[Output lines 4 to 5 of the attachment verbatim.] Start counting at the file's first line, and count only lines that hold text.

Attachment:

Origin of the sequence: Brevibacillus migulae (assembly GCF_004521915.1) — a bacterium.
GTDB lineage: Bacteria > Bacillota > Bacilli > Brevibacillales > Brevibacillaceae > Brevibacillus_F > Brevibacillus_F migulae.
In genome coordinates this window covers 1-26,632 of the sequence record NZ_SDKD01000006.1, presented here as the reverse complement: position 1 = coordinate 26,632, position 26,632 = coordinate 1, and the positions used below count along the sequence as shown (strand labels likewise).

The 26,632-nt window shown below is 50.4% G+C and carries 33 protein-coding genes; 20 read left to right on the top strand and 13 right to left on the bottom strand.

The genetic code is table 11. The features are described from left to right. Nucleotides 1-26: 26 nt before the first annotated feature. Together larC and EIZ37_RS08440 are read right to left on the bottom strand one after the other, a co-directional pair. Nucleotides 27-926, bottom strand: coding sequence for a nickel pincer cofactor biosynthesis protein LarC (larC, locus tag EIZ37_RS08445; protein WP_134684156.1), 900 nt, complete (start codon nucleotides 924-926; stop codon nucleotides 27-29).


The 26,632-nt window shown below is 50.4% G+C and carries 33 protein-coding genes; 20 read left to right on the top strand and 13 right to left on the bottom strand.

The genetic code is table 11. The features are described from left to right. Nucleotides 1-26: 26 nt before the first annotated feature. Together larC and EIZ37_RS08440 are read right to left on the bottom strand one after the other, a co-directional pair. Nucleotides 27-926, bottom strand: coding sequence for a nickel pincer cofactor biosynthesis protein LarC (larC, locus tag EIZ37_RS08445; protein WP_134684156.1), 900 nt, complete (start codon nucleotides 924-926; stop codon nucleotides 27-29).